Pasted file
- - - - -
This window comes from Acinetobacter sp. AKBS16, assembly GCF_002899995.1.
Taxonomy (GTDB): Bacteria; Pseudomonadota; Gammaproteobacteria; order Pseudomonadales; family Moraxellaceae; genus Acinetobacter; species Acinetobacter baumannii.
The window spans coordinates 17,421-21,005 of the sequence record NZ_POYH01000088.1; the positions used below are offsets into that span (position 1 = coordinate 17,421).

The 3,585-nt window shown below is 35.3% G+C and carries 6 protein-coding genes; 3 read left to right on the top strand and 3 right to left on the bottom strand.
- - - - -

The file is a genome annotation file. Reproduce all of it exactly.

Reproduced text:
This window comes from Acinetobacter sp. AKBS16, assembly GCF_002899995.1.
Taxonomy (GTDB): Bacteria; Pseudomonadota; Gammaproteobacteria; order Pseudomonadales; family Moraxellaceae; genus Acinetobacter; species Acinetobacter baumannii.
The window spans coordinates 17,421-21,005 of the sequence record NZ_POYH01000088.1; the positions used below are offsets into that span (position 1 = coordinate 17,421).

The 3,585-nt window shown below is 35.3% G+C and carries 6 protein-coding genes; 3 read left to right on the top strand and 3 right to left on the bottom strand.